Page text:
Bayelsa govt rejects Budgit report, says ranking method is erroneous, unfair

Yenagoa—The Bayelsa State government has rejected the 2022 Financial Responsibility report by BudgiT, saying it is merely a rehash of last year’s ranking which the state government described as faulty and inconsistent with basic economic fundamentals.

This year’s financial responsibility report on the sustainability of the 36 States of the federation by BudgiT saw Bayelsa ranked the bottom state on the index which suggests that the state is the most dependent state on federally distributed revenue with very low internally generated revenue to cater for its operations.

But the Bayelsa state commissioner of information, Mr. Maxwell Ebibai, in a statement said the report was erroneous given that it was based on only the ability of a state to meet its operating expenses (recurrent expenditure) with only its internally generated revenue.

Ebibai said the ranking is unfair to oil-producing states like Bayelsa when there is no true fiscal federalism and the existence of the inequity of the revenue-sharing formula that robs the state in favour of the collective.

According to him, revenues in form of taxes by multinational oil companies that should be accrued to the state to boost the State’s IGR are also being paid to other states where the companies are domiciled.

He said; “The very notion of creating a dichotomy between ‘Federal Allocations’ and ‘Internally Generated Revenue’ is a misnomer that is adding insult to painful injury as, over the years, we have protested the absence of true fiscal federalism and inequity of the revenue-sharing formula that robs states like Bayelsa in favour of the collective.

“It is incomprehensible not to appreciate that oil and gas are produced at a significant opportunity cost to states and that the derivation revenue compensates for such brutal environmental degradation.

“As a government, we protested the 2021 ranking as being defective for excluding key revenue sources such as mineral oil derivation funds in the analysis, a position the BudgiT team acquiesced to.

“We are again bewildered that they returned to this cynical profiling.

“It should be worrisome to BudgiT that the huge revenue that should accrue to Bayelsa State from taxes of oil multinationals operating in the state were being paid to states where the companies have their offices domiciled.”

The commissioner said despite the imbalance in the revenue sharing formula in the country, Bayelsa state can still pay its workers and pensioners as well as invest in human capital development and undertake capital projects like the ongoing three senatorial road projects in the state.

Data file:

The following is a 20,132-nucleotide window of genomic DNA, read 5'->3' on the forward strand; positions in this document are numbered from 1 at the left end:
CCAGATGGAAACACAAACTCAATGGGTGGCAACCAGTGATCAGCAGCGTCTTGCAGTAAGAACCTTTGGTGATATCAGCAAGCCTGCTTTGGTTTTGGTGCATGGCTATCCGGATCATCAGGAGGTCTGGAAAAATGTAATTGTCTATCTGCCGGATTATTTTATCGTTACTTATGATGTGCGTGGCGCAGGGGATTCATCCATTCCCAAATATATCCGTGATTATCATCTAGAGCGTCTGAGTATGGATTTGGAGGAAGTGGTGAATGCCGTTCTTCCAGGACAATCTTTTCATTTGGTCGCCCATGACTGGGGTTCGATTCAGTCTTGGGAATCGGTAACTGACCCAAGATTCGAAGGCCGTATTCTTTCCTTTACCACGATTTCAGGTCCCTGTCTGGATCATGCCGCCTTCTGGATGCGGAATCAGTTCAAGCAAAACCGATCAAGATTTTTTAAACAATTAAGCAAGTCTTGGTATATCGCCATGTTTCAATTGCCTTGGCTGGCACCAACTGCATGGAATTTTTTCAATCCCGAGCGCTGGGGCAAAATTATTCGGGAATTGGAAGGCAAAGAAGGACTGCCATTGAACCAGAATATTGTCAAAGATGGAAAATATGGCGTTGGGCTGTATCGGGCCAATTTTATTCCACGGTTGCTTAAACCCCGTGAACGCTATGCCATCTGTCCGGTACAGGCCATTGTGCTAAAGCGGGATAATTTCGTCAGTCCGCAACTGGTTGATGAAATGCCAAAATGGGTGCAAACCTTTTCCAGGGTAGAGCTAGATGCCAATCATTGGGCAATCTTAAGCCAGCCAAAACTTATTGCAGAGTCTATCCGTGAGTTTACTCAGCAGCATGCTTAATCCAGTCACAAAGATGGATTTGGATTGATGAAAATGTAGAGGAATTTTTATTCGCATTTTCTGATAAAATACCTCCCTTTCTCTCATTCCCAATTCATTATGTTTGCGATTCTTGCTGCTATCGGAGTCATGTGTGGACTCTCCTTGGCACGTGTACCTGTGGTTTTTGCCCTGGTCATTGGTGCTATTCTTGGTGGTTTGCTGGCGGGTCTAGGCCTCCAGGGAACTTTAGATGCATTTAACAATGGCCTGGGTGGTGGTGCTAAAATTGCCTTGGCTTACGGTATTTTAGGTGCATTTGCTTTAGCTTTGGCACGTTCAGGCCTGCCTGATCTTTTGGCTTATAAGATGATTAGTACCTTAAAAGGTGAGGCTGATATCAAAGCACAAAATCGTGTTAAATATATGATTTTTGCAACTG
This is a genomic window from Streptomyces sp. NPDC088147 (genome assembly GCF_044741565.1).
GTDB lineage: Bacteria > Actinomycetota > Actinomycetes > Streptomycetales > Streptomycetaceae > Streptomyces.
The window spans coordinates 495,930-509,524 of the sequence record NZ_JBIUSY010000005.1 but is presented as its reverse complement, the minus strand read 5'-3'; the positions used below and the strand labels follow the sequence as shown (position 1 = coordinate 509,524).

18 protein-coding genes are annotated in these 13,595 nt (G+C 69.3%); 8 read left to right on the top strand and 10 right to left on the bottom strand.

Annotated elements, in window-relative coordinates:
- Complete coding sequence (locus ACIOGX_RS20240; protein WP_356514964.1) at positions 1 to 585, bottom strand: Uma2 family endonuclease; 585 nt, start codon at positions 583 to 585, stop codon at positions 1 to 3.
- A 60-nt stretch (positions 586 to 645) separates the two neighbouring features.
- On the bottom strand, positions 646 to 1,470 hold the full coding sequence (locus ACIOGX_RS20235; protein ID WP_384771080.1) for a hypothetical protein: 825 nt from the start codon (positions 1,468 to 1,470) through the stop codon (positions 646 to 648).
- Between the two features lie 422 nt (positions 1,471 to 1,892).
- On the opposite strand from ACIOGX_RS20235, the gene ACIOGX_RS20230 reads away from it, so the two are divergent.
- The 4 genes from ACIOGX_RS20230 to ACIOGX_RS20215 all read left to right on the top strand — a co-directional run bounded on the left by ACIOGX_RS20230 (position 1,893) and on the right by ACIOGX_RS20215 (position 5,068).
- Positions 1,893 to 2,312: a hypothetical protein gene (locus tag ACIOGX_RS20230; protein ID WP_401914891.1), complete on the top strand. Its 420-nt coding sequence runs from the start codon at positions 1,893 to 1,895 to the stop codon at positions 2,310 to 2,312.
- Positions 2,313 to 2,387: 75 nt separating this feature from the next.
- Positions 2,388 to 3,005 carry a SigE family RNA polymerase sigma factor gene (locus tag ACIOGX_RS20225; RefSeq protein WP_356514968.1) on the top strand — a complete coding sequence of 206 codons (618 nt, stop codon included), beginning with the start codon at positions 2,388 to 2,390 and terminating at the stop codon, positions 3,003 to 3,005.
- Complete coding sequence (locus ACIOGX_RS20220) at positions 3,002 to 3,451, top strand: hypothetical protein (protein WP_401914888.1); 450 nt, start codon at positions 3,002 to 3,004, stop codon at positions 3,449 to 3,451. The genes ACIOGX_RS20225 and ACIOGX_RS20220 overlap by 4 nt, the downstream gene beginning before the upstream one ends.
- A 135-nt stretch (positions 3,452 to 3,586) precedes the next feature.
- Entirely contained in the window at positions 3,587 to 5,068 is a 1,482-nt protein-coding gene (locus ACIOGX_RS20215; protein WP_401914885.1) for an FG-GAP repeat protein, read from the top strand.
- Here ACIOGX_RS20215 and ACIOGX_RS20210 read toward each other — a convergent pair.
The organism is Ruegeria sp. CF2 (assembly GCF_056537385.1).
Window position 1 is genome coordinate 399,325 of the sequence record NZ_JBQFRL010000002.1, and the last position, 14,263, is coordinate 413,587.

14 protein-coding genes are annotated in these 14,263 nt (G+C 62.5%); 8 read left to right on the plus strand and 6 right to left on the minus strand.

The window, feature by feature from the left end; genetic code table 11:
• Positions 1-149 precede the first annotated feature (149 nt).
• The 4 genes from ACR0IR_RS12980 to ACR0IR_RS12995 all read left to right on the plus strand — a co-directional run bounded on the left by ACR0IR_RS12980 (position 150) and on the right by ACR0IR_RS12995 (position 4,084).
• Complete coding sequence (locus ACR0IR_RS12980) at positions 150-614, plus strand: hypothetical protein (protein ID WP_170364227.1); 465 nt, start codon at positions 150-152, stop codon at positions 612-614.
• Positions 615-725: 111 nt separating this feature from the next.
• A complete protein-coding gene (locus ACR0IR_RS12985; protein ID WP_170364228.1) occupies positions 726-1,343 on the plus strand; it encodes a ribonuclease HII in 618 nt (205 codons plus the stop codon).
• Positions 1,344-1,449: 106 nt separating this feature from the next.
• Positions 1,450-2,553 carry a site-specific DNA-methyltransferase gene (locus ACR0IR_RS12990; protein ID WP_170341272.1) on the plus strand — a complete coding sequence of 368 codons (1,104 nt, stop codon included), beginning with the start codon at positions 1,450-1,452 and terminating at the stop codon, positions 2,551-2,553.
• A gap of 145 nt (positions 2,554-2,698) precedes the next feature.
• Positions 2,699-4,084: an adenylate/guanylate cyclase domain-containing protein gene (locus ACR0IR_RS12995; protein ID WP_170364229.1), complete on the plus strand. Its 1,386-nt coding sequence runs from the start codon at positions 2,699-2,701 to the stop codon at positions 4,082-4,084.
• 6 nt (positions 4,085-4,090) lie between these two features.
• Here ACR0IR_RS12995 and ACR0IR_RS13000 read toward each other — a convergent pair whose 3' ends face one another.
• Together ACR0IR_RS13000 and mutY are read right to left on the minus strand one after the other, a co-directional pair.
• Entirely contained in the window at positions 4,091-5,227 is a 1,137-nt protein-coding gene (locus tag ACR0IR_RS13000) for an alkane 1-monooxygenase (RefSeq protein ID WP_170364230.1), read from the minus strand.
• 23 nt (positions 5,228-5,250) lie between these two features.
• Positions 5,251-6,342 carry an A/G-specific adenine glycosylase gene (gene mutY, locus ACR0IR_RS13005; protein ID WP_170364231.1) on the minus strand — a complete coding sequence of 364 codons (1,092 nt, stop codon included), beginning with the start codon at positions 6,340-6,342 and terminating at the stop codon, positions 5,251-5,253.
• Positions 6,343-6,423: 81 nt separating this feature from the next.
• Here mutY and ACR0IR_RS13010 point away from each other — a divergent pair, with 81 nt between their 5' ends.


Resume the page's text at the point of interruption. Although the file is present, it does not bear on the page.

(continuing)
He, however, said that states with little or no federal presence like Bayelsa are disadvantaged in the ranking index, unlike States with ports.

“Notwithstanding the disequilibrium, we are happy to state unequivocally that the financial standing and sustainability of Bayelsa State are sound and not in any jeopardy as the government can comfortably meet its obligations, including regular payment of salaries and pensions.

“It is also disturbing that a state with a low debt profile that is effectively managing its financial liabilities would be ranked low against states with a higher debt profile. More so, we are clearing the debts.

“On biometric capturing of the state’s civil servants, we have successfully concluded the process to achieve payroll transparency. Following this, salaries are paid promptly usually by the 25th day of the month.

“The government continues to invest in human capital development and empowerment programmes, without neglecting critical financially demanding infrastructure projects such as the Yenagoa-Oporoma Road and Bridges, the Sagbama-Ekeremor Road with seven bridges and the Nembe-Brass Road with 10 bridges as well as other critical big-tickets projects across the state that will stir its economic life,”

“It should be noted that states with limited federal presence are inherently disadvantaged with the ranking methodology where facilities like ports give a clear edge to some states.”

He advised that “for a fair analysis and a more comparable measure of fiscal sustainability, BudgiT should expand its indices to cover derivation revenue as IGR in future profiling.”

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